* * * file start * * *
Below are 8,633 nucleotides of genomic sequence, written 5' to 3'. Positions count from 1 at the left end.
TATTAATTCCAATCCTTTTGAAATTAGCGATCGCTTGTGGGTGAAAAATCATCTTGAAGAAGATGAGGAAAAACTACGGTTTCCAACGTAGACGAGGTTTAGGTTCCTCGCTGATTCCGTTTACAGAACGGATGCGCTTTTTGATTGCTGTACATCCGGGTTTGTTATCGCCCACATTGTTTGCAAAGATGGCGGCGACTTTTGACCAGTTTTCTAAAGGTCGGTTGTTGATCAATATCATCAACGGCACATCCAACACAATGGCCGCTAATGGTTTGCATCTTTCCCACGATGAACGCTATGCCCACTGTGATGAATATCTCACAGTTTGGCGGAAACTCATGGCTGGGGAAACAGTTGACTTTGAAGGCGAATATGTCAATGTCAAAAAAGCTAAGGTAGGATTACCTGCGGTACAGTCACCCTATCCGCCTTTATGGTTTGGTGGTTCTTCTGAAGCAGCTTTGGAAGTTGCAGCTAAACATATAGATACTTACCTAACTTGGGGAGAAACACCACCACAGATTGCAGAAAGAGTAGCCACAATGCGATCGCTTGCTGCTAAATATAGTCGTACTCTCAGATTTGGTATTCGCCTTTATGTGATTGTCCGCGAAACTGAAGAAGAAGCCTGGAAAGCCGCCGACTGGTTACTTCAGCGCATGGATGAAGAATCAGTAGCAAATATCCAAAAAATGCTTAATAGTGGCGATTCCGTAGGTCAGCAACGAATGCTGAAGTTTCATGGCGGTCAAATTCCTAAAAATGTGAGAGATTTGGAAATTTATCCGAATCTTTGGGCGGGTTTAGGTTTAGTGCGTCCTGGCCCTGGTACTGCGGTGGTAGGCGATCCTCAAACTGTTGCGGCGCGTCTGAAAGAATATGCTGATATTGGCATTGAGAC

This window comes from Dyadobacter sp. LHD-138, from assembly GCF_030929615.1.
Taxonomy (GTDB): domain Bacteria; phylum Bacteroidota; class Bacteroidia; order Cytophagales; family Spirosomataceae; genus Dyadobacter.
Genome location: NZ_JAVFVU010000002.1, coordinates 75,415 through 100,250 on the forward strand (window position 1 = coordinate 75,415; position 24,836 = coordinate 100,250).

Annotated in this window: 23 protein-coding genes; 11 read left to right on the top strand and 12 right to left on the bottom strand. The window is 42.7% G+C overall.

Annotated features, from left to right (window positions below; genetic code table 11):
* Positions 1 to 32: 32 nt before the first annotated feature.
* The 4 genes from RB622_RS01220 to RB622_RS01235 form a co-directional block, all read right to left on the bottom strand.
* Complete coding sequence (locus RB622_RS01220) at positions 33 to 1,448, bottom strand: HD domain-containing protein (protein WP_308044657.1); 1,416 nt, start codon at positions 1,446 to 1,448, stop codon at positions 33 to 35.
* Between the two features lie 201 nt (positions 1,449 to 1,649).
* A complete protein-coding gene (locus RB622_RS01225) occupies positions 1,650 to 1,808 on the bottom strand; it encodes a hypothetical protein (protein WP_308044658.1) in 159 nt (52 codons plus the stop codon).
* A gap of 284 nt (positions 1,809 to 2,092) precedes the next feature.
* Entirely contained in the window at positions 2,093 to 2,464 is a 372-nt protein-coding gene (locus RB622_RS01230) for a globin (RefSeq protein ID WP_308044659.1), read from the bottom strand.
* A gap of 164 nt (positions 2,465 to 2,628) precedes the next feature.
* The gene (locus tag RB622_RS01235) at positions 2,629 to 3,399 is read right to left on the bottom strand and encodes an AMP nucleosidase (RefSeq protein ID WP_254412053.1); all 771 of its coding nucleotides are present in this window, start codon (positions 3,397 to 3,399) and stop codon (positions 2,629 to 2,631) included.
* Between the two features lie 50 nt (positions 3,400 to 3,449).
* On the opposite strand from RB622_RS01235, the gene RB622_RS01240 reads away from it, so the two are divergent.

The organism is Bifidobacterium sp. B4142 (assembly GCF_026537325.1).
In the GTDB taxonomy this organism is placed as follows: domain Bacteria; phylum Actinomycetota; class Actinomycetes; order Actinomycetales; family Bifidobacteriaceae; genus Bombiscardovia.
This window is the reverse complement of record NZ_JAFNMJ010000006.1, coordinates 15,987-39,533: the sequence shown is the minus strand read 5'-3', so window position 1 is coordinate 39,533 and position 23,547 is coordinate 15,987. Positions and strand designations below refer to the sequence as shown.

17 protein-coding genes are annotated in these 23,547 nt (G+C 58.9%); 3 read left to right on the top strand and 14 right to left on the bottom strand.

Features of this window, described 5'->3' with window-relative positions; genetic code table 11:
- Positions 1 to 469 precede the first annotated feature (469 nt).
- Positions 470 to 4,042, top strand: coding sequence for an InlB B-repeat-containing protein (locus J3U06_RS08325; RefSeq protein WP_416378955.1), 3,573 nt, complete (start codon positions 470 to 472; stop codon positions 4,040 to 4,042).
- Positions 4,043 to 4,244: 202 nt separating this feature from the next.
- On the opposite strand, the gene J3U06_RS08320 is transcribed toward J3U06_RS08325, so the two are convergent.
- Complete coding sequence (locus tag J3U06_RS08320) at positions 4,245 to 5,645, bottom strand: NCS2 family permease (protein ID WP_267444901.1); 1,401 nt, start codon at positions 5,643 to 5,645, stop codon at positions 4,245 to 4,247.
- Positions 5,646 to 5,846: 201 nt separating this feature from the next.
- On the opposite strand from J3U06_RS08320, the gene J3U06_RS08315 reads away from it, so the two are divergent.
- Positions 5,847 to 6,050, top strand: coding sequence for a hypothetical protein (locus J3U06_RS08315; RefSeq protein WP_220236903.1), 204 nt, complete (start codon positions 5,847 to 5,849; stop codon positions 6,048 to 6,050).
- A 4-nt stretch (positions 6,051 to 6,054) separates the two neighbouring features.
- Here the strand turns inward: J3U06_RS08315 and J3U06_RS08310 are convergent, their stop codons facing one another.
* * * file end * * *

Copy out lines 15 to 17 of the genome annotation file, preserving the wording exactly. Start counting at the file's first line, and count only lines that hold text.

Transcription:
* A gap of 164 nt (positions 2,465 to 2,628) precedes the next feature.
* The gene (locus tag RB622_RS01235) at positions 2,629 to 3,399 is read right to left on the bottom strand and encodes an AMP nucleosidase (RefSeq protein ID WP_254412053.1); all 771 of its coding nucleotides are present in this window, start codon (positions 3,397 to 3,399) and stop codon (positions 2,629 to 2,631) included.
* Between the two features lie 50 nt (positions 3,400 to 3,449).